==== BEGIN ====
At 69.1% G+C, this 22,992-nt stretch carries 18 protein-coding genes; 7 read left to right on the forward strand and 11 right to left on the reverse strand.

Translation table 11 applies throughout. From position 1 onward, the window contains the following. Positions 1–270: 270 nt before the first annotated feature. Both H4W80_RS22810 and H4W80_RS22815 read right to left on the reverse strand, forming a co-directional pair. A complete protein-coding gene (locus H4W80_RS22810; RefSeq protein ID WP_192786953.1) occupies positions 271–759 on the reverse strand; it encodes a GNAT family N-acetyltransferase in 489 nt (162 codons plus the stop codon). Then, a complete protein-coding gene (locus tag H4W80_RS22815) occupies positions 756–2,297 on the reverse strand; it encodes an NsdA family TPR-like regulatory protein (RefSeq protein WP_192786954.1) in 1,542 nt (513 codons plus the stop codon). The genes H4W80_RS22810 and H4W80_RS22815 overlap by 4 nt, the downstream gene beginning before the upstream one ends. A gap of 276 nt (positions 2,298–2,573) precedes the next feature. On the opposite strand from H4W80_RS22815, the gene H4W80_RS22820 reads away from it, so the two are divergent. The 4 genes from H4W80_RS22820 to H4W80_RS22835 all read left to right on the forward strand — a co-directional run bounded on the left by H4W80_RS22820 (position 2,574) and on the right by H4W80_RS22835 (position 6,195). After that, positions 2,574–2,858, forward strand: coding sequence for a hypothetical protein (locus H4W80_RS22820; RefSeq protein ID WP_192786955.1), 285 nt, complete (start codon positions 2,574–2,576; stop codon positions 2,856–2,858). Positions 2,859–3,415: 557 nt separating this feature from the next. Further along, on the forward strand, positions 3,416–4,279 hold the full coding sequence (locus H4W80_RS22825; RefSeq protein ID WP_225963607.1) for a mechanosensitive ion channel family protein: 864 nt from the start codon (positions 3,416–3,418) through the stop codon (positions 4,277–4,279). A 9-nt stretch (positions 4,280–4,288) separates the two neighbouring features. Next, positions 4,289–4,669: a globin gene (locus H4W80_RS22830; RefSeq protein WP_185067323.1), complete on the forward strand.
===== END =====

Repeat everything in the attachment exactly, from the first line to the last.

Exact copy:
At 69.1% G+C, this 22,992-nt stretch carries 18 protein-coding genes; 7 read left to right on the forward strand and 11 right to left on the reverse strand.

Translation table 11 applies throughout. From position 1 onward, the window contains the following. Positions 1–270: 270 nt before the first annotated feature. Both H4W80_RS22810 and H4W80_RS22815 read right to left on the reverse strand, forming a co-directional pair. A complete protein-coding gene (locus H4W80_RS22810; RefSeq protein ID WP_192786953.1) occupies positions 271–759 on the reverse strand; it encodes a GNAT family N-acetyltransferase in 489 nt (162 codons plus the stop codon). Then, a complete protein-coding gene (locus tag H4W80_RS22815) occupies positions 756–2,297 on the reverse strand; it encodes an NsdA family TPR-like regulatory protein (RefSeq protein WP_192786954.1) in 1,542 nt (513 codons plus the stop codon). The genes H4W80_RS22810 and H4W80_RS22815 overlap by 4 nt, the downstream gene beginning before the upstream one ends. A gap of 276 nt (positions 2,298–2,573) precedes the next feature. On the opposite strand from H4W80_RS22815, the gene H4W80_RS22820 reads away from it, so the two are divergent. The 4 genes from H4W80_RS22820 to H4W80_RS22835 all read left to right on the forward strand — a co-directional run bounded on the left by H4W80_RS22820 (position 2,574) and on the right by H4W80_RS22835 (position 6,195). After that, positions 2,574–2,858, forward strand: coding sequence for a hypothetical protein (locus H4W80_RS22820; RefSeq protein ID WP_192786955.1), 285 nt, complete (start codon positions 2,574–2,576; stop codon positions 2,856–2,858). Positions 2,859–3,415: 557 nt separating this feature from the next. Further along, on the forward strand, positions 3,416–4,279 hold the full coding sequence (locus H4W80_RS22825; RefSeq protein ID WP_225963607.1) for a mechanosensitive ion channel family protein: 864 nt from the start codon (positions 3,416–3,418) through the stop codon (positions 4,277–4,279). A 9-nt stretch (positions 4,280–4,288) separates the two neighbouring features. Next, positions 4,289–4,669: a globin gene (locus H4W80_RS22830; RefSeq protein WP_185067323.1), complete on the forward strand.